Nearly 40 people squeezed into the small seminar room to hear Ilene Strauss teach about the destruction of the northern kingdom of Israel, interwoven with the prophecies of Amos and Hosea.
She spoke for more than her allotted hour, and still, her audience at Congregation Ahawas Achim B’nai Jacob and David in West Orange listened in rapt attention as Strauss described the deterioration of Judaism in the northern kingdom that led to their exile.
“When we talk about the tribes disappearing,” said Strauss, “there was a good reason that happened. There was not much culturally left. There was nothing to hold onto when the northern kingdom went into exile.”
Ominous tales of Jewish transgression and exile aren’t your usual summer fare. But in the weeks preceding the fast day of Tisha B’Av, a day for mourning the destruction of the Temple and other Jewish calamities, Strauss said her audience is hungry for ways to think about one of the grimmest days on the Jewish calendar.
“People lack knowledge in this area. Not everyone went to day school and learned about it,” said Strauss.
“Even those who did study, there’s text but no context,” added fellow congregant Shaindy Zudick, who with Strauss is teaching three classes at the Orthodox synagogue in preparation for Tisha B’Av, which falls this year on July 20.
Their classes coincide with the Three Weeks, the traditional period during which joyful activities are increasingly restricted in preparation for the fast day. The day includes the reading of Eicha, the Book of Lamentations, traditionally attributed to the prophet Jeremiah.
The rituals surrounding Tisha B’Av are a perennial challenge for Jewish educators, especially since it falls in high summer, when people’s minds are turned elsewhere. Yet congregants at AABJ&D had voiced a need for this kind of class after last year’s observance — “something that would put Eicha and Jeremiah into context,” said Strauss, who also serves on the synagogue’s adult education committee.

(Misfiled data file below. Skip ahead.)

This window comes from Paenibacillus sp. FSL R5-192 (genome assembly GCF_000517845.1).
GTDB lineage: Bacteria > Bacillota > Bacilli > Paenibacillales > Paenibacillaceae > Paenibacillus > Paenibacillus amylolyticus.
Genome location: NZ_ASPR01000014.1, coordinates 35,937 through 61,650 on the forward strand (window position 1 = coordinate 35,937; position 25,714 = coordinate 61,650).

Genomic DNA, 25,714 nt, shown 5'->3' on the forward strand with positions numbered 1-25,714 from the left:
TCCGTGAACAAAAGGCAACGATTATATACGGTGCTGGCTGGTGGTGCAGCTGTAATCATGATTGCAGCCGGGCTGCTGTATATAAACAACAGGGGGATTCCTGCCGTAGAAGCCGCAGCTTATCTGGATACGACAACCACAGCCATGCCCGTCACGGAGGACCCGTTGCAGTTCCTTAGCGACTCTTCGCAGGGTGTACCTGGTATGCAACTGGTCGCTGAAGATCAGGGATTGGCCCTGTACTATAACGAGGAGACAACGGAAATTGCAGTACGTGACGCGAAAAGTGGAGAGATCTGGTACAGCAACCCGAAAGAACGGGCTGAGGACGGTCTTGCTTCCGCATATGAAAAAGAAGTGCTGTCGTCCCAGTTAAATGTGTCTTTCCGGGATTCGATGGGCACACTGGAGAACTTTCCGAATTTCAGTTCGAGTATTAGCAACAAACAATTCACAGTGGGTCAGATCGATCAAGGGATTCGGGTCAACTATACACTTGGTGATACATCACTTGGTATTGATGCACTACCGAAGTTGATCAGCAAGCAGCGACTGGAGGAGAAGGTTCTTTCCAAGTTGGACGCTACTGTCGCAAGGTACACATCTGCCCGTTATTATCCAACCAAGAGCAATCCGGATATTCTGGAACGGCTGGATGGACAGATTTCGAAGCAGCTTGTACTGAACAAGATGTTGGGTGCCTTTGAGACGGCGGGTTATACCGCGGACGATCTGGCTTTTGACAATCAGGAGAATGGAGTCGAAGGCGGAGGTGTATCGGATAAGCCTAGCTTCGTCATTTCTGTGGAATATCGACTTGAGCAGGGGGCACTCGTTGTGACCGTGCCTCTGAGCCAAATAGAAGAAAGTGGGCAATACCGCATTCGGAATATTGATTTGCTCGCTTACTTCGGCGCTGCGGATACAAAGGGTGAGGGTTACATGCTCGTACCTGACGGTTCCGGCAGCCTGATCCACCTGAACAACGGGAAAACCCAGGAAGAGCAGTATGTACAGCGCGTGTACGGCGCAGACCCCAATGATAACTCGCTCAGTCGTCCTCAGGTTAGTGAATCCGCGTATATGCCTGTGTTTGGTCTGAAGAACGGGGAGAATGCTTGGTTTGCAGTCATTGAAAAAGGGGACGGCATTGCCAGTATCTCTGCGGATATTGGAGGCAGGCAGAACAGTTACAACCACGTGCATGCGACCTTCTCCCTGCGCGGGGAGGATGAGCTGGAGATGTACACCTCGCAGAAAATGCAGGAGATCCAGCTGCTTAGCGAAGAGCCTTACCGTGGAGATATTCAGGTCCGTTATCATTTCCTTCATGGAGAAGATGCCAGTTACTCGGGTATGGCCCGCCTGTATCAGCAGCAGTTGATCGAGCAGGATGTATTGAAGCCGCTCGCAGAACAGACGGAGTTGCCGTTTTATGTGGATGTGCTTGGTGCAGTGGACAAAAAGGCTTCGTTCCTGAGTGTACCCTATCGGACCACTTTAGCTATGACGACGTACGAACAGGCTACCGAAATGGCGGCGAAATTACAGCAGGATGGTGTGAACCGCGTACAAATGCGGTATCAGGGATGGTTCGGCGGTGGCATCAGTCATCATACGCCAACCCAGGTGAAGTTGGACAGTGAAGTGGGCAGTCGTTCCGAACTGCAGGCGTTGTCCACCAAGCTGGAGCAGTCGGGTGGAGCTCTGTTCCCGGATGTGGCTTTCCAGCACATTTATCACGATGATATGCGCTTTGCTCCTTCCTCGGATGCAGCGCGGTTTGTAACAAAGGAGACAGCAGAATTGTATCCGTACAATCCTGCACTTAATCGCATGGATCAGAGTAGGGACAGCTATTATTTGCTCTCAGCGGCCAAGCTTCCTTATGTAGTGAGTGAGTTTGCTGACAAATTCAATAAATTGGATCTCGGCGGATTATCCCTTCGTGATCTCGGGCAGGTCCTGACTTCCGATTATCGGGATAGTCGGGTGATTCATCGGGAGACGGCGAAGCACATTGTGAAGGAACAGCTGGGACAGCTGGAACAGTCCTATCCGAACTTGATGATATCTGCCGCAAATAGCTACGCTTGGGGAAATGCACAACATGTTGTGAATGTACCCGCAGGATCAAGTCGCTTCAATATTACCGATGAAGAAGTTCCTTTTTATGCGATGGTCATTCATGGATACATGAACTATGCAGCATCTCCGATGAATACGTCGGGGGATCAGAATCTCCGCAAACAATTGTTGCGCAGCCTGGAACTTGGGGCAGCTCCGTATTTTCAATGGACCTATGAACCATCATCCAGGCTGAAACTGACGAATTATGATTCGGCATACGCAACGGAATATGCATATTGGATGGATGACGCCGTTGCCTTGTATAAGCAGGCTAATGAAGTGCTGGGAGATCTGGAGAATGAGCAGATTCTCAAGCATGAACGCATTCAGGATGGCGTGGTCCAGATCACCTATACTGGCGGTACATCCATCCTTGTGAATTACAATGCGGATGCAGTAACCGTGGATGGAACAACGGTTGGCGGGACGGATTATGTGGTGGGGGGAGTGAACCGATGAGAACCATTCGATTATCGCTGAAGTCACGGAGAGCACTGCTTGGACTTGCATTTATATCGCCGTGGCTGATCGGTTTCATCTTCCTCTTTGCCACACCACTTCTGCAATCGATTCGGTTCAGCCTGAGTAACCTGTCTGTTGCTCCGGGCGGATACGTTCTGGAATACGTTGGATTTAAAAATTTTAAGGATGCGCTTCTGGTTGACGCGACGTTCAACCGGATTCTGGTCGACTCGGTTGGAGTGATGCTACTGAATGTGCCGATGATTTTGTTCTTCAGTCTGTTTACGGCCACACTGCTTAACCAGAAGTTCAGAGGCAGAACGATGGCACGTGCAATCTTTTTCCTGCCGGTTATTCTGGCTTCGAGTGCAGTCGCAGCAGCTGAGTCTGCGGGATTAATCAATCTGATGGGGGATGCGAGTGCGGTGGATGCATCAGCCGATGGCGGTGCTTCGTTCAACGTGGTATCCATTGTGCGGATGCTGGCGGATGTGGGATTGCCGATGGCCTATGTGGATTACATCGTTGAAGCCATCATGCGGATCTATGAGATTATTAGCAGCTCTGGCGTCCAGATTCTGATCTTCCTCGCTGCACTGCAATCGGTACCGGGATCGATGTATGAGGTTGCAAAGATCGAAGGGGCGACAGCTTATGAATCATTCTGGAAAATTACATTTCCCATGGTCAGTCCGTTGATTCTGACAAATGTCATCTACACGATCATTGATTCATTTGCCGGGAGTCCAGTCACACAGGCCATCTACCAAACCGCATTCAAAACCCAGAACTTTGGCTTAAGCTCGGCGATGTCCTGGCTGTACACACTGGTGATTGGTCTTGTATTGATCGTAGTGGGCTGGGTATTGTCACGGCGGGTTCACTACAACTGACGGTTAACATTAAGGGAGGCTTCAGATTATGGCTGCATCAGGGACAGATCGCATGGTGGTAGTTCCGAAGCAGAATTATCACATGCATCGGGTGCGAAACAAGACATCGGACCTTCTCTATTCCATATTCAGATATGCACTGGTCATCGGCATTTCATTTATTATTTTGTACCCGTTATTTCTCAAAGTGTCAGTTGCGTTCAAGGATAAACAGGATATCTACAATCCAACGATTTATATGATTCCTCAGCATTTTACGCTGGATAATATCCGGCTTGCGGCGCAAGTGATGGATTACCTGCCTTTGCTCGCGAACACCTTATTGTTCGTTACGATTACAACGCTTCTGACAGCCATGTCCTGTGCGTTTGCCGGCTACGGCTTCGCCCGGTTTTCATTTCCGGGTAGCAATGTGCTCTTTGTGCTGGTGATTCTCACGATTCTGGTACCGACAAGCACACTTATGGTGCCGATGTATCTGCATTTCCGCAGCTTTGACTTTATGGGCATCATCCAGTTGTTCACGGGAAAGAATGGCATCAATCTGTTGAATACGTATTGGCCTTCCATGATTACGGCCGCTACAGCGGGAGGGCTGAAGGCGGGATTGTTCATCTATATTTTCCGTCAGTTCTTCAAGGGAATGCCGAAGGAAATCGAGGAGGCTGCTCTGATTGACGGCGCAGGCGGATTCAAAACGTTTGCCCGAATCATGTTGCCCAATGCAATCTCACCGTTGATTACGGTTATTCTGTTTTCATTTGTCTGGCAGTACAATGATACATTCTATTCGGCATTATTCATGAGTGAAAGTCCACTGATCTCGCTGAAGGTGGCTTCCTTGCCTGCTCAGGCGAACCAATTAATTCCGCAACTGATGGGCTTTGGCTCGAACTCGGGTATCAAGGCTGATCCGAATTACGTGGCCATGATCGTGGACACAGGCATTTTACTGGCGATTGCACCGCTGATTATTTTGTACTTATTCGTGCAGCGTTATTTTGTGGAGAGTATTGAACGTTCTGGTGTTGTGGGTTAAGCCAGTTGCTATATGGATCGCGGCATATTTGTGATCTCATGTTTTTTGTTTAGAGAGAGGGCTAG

Strauss is a teacher at SAR Academy, a day school in the Riverdale section of the Bronx. Zudick, an associate principal of The Frisch School in Paramus, will be stepping down from her position; she plans to make aliya in the fall.
“Tisha B’Av is one of the most meaningful and difficult days we as a people have, but there’s no setup. We’re not light switches. If we’re going to cry, it has to come from a place deep in our hearts,” said Strauss.
Zudick contrasted the experience in the synagogue community with what happens in an Orthodox summer camp, where Tisha B’Av is threaded into camp activities.
“There’s a buildup from the three weeks to the nine days to Tisha B’Av that transcends time,” she said. “By Tisha B’Av, [they] are crying. For adults who are not at camp, it’s very foreign. We’re not living it. We’re so used to the galut [exile].
“How can we drive home the point that now everything is unraveled? How can we point out what’s missing? That’s what we’re trying to do in these sessions.”
The next sessions in the series are being held on Wednesdays, July 7 and 14, at 8:30 p.m. at AABJ&D. They are free and open to the public.